The substance of Dr. Sonder's argument is that the trial court, in the contempt proceeding at No. 03025 Philadelphia, 1985, did not give appellant an adequate or ample opportunity to develop his defense to the contempt proceeding because appellant's counsel was in the midst of another trial; exhibits necessary for his defense, corroborating his financial situation, could not be copied for submission to the trial court and the trial court issued its contempt Order before receiving these exhibits, although he represented to counsel he would take those matters under advisement. Further, appellant alleges the court failed to follow the procedure required in adjudicating him to be in contempt. While appellant refers to case law governing contempt, contempt for support matters generally follows the procedures under Rule 1910.21 of Pa.R.C.P., Actions for Support. That is so even when the matter is ancillary to a divorce proceeding. See Pennsylvania Divorce Code, 23 P.S. §§ 401(b), 403(a), 503 and Pa.R.C.P. 1920.31(b)(1). The effect of Rule 1910.21, Civil Contempt, streamlined the five elements required by Crislip v. Harshman, 243 Pa. Super. 349, 365 A.2d 1260 (1976). See Explanatory Note-1981 to Rule 1910.21. It requires notice by petition alleging failure to comply with extended notice to defend, which will include time and place of the hearing and consequence of failure to appear. The petition must also contain facts showing a willful failure to obey the support Order (here, contempt Order). This is followed by a hearing and appropriate Order. An Order imposing sanctions shall specify the condition of which fulfillment will result in release of the defendant. Rule 1910.21(c), (d). The proceeding employed was substantially as above except the appellant alleges he did not have a full hearing, as required, to present his defense, if any.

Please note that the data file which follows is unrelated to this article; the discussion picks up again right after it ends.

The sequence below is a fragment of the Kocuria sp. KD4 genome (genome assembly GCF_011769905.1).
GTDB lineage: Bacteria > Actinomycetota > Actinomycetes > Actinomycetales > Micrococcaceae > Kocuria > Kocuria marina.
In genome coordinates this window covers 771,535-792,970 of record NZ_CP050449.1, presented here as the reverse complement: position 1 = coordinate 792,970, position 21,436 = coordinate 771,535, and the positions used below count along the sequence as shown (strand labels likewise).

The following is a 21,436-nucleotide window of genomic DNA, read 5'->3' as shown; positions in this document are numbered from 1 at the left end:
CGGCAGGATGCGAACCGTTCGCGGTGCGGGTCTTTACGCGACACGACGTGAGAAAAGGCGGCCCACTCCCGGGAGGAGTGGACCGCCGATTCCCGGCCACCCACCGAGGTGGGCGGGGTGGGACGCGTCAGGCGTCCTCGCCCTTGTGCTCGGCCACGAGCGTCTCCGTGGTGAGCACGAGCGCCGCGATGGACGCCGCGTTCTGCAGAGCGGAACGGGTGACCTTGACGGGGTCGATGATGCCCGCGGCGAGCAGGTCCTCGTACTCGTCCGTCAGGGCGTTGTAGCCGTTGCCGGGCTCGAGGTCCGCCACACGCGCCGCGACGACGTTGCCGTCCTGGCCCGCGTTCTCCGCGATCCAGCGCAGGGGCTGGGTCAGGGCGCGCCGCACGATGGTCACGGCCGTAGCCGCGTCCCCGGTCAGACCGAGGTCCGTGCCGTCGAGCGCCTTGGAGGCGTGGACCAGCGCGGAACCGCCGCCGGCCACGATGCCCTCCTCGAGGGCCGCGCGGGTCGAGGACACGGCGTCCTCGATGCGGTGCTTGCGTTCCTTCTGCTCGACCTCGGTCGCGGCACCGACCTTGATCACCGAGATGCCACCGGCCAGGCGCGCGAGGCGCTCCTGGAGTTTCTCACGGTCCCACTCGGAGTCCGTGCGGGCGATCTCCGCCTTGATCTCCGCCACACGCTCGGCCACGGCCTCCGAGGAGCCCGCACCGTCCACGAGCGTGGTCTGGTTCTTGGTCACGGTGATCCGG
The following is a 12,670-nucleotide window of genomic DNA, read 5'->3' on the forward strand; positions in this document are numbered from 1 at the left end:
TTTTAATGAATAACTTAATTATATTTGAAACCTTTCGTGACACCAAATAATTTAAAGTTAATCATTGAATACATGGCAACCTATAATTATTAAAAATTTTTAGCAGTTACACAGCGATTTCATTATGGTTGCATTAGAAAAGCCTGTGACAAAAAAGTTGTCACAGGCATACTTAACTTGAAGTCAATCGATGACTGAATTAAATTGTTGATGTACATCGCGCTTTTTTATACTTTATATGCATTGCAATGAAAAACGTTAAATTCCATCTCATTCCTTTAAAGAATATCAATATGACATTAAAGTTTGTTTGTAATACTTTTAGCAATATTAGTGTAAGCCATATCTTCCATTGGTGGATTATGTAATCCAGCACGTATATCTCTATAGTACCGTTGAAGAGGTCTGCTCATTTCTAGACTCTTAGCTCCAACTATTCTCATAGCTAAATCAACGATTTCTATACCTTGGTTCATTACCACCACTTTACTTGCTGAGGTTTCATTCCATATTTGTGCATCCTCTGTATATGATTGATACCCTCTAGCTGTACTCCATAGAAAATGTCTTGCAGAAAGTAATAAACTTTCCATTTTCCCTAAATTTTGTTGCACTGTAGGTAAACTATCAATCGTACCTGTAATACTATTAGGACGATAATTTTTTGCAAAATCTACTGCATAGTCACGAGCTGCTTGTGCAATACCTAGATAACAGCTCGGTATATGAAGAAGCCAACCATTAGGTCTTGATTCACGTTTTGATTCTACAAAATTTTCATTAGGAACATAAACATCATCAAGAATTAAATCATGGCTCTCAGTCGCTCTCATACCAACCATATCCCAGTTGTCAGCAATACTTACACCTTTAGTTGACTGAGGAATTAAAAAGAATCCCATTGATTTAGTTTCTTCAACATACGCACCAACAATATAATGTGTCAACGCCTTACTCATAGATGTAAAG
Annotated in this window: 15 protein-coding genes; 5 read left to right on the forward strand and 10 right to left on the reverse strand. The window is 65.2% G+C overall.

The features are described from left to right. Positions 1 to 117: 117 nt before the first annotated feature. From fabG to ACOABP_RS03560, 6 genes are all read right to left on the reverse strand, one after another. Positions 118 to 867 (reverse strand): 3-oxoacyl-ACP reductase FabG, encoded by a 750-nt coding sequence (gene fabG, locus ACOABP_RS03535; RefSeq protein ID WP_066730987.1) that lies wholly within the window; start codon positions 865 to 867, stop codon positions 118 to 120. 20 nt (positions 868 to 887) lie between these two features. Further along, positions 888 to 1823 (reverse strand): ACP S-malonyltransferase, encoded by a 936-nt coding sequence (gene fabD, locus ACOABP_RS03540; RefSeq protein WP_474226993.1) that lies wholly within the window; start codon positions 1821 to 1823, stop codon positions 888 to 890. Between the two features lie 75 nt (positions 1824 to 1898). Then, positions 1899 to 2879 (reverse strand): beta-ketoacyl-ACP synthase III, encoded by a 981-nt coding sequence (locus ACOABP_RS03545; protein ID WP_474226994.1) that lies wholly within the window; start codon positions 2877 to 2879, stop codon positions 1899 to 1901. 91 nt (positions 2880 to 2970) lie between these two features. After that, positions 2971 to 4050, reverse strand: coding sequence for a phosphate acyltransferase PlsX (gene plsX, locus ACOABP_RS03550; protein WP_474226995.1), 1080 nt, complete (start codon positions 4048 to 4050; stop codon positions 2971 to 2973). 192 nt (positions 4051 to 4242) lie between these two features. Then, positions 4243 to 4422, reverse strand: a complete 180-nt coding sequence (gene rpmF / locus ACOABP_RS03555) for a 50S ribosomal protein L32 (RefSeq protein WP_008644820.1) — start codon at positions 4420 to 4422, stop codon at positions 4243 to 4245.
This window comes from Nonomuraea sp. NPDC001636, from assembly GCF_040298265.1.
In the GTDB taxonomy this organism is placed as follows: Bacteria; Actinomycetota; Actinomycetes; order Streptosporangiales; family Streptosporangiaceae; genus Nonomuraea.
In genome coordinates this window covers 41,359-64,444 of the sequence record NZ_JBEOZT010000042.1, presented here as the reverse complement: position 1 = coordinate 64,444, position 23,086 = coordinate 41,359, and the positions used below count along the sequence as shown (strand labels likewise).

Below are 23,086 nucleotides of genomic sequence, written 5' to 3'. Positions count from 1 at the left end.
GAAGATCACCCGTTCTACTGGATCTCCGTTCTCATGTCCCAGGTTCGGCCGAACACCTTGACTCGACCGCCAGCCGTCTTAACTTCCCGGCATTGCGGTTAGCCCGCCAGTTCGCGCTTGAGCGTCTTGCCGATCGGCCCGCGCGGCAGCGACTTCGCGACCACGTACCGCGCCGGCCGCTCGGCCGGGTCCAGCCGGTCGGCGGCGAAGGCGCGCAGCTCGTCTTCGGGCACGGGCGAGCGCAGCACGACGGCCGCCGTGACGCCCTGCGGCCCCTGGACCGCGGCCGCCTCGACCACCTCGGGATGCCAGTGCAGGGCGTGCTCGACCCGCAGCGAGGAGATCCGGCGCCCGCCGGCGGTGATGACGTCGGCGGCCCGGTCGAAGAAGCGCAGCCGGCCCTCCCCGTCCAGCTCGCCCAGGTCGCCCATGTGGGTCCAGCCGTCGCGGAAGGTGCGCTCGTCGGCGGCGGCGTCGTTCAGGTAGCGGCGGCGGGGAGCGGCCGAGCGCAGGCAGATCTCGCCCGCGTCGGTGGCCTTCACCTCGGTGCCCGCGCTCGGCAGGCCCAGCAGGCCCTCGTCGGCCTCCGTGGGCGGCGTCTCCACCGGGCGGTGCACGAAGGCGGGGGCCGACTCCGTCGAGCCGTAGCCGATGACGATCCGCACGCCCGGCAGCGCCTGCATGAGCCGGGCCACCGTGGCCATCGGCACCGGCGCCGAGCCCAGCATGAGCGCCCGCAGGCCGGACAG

[ 378 Pa. Super. Page 484]